keyboard_arrow_uptop

Best Matchup (opponents with best combined Prospectus Hit List rankings): Milwaukee Brewers (6th) @ New York Mets (5th)

The Mets have their first real challenge of the year in the Brewers. This is the team that snuck up on nobody heading into 2006, becoming everybody’s best bet to surprise and, therefore, not surprising anybody with their 6-3 start. These two clubs have allowed the fewest baserunners in baseball so far. And then Ben Sheets returns to make things even better for Milwaukee. Now they just have to start getting their slug on.

After a heady offensive performance in Washington yesterday in which everyone in the heart of the order homered, we can ask this question: have the Mets put together the best duo, trio and/or quartet in their history with any combination of Carlos Beltran, Carlos Delgado, David Wright and Cliff Floyd? The men to beat are:

Best duo:
2000: Edgardo Alfonzo (77.1) and Mike Piazza (70.2). The best and third-best VORPs ever compiled by Mets. The second-best one-two Mets punch came in 1998 when Piazza and John Olerud both cracked 60.

Best trio:
1999: Edgardo Alfonzo (59.7), Mike Piazza (56.8), Robin Ventura (53.4). The only Mets trio to ever crack 50. Lance Johnson, Bernard Gilkey and Todd Hundley came close in 1996.

Best quartet:
1999: same three plus John Olerud (46.3). Rickey Henderson had a 39.9 that year as well, making it the best year all-around for individual Met achievement.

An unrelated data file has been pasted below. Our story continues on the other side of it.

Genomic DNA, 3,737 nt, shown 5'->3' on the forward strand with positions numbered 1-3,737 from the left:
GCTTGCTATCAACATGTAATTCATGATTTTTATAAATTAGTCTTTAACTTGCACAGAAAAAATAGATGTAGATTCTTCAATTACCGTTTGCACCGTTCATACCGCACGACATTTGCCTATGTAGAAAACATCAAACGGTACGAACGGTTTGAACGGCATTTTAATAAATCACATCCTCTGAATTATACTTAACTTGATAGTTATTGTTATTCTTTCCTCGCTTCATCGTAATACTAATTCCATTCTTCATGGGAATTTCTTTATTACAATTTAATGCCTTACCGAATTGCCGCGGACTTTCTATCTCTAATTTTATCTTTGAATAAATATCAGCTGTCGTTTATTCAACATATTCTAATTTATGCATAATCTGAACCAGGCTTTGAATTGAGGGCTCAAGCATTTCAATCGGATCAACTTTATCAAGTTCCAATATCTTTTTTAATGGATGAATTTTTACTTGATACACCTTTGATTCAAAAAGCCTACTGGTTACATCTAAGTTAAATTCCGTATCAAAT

It seems possible that New York has come up with its best trio ever. Beltran, Delgado and Wright are all candidates to post a VORP of 60.0. Floyd, at his best, is more likely to get into the low 40s or high 30s. He’s probably not going to best Olerud’s 46.3 of 1999. On the other hand, it’s only a matter of time before David Wright breaks Alfonzo’s record for highest VORP ever by a Met. If not in 2006, then in some season very soon we are going to see Wright have the best Mets season ever. This is probably not as bold a statement as it might seem in that the Mets have not set the bar very high. These are the five-lowest team VORP leaders since 1960:

54.1: Devil Rays – Aubrey Huff, 2003
74.0: Phillies – Dick Allen, 1966
77.1: Mets – Edgardo Alfonzo, 2000
77.4: Angels – Vladimir Guerrero, 2004
81.0: Expos/Nats – Vladimir Guerrero, 2000

Wright has the goods to overshoot that mark by a significant amount by the time his prime runs its course.

Worst Matchup (opponents with worst combined Prospectus Hit List rankings, provided both are in the lower half): Kansas City Royals (26th) @ Tampa Bay Devil Rays (21st)

It almost seems like this is an automatic: if the Royals are playing the Devil Rays they’re bound to be the Worst Matchup qualifier. The difference between these two teams? The Royals will be showing up in Worst Matchups two years from now while the Devil Rays will not. The cavalry is riding to the rescue for Tampa Bay, while the Royals’ cavalry can’t find their saddles. They will soon go their separate ways.

Early going extremes: The Rays are just 3-for-9 in stolen base attempts. The Royals have only walked 16 times. Another extreme is the number of baserunners each club is allowing. The Rays are at 1.71 per inning and the Royals at 1.83. That’s good for 12th and 14th in the league, respectively. Can we expect there to be 3.5 men on base per inning this weekend in St. Petersburg? No, as some of the Royals’ inflation has to do with playing the Yankees, a team adept at choking the bases with personnel; there could still easily be three men on base in the combined top and bottom of every inning.